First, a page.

One of the reasons there is no uniformity in the courts is that the US Access Board has yet to come up with architectural guidelines for cruise ships. They had a committee make recommendations to them, and that committee disbanded several years ago. They have yet to publish any type of a report for public comment. Once they do this it will probably be about 2-3 years before any guidelines are adopted (lots of committees and public hearings in between and it could take even longer).
The ADA does not contain any access standards or architectural guidelines.
The ADA established that an entity (The Access Board) be created to establish architectural standards (the ADAAG). The ADA itself does not say for example that doorways must have a certain amount of clearance space or that toilets must be of a specific height in order to be considered "accessible"-- that is what the Access Board decided when it published the ADAAG. Right now we have no ADAAG for cruise ships.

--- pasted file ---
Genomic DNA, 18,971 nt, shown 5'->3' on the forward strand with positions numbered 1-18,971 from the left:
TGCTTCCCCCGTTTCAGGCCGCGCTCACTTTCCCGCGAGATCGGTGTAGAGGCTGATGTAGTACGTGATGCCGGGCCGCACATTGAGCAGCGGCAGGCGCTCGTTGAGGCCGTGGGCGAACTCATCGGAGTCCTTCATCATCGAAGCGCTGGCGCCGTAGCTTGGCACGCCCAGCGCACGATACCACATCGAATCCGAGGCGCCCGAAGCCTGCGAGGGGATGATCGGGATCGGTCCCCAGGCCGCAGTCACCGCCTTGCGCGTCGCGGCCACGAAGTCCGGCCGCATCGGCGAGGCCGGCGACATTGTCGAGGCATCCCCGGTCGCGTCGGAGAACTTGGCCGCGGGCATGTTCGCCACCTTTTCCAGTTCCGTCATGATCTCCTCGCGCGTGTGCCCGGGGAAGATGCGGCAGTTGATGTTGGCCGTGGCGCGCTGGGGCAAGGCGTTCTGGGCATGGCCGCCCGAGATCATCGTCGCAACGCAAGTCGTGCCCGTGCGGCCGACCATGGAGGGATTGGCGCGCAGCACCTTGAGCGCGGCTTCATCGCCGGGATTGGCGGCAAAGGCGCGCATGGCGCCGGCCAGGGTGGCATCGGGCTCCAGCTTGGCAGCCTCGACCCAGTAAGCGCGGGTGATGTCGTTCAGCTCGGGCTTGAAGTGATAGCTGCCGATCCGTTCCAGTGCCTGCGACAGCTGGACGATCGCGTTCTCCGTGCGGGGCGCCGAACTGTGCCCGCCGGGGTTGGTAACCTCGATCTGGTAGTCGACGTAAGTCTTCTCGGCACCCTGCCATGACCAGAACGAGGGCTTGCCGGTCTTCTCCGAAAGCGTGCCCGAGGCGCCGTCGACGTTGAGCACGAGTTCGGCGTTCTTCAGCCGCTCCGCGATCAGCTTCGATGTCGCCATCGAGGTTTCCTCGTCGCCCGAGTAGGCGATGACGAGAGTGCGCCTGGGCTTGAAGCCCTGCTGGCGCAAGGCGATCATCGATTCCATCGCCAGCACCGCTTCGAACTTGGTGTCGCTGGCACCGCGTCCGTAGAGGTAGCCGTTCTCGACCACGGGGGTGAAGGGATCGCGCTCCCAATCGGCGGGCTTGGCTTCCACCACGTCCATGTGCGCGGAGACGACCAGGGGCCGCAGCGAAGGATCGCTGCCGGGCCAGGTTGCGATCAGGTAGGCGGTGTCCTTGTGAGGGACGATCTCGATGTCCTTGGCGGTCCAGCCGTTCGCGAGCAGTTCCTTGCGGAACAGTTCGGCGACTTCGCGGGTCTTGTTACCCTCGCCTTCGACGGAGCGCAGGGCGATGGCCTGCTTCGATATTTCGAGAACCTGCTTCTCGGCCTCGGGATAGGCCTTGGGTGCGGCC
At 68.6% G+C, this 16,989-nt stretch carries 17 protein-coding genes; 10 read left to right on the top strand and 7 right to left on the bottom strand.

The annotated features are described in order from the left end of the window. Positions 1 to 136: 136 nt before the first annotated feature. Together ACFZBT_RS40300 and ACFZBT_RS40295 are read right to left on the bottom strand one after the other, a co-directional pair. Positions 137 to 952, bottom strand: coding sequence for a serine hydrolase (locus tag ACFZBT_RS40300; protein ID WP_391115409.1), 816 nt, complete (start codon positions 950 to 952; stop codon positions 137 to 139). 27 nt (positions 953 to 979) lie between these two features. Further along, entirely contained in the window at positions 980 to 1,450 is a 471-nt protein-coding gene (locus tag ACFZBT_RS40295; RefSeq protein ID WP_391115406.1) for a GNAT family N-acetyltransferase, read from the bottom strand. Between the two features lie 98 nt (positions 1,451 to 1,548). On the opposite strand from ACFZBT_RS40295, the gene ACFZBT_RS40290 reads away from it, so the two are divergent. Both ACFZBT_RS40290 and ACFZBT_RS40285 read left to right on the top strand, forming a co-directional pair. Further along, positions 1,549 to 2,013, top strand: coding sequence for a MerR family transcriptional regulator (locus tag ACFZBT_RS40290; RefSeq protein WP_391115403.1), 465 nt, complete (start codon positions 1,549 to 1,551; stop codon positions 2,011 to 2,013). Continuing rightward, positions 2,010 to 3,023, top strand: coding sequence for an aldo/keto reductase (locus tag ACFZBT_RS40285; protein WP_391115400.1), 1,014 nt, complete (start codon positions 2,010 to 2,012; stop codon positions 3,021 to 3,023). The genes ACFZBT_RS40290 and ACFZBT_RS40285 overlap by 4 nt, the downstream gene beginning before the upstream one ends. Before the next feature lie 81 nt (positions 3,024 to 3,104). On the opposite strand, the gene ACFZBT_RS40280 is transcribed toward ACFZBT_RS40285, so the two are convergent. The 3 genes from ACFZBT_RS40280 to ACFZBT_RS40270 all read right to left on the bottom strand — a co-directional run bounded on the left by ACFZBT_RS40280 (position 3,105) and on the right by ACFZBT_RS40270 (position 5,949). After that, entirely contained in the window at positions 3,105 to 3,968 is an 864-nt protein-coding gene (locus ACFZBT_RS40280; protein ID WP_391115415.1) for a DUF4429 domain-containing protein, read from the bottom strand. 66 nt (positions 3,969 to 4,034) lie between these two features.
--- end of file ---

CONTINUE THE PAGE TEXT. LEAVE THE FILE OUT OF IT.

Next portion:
So although Stevens v. Premiere Cruise Lines established that foreign flag ships that call on US ports are covered under Title III of the ADA, since we have no architectural standards it is pretty unenforceable. It has been interpreted to mean that people will not be denied boarding solely because of a disability.
Editor, Emerging Horizons
The only accessible travel magazine
***edited to remove commercial reference***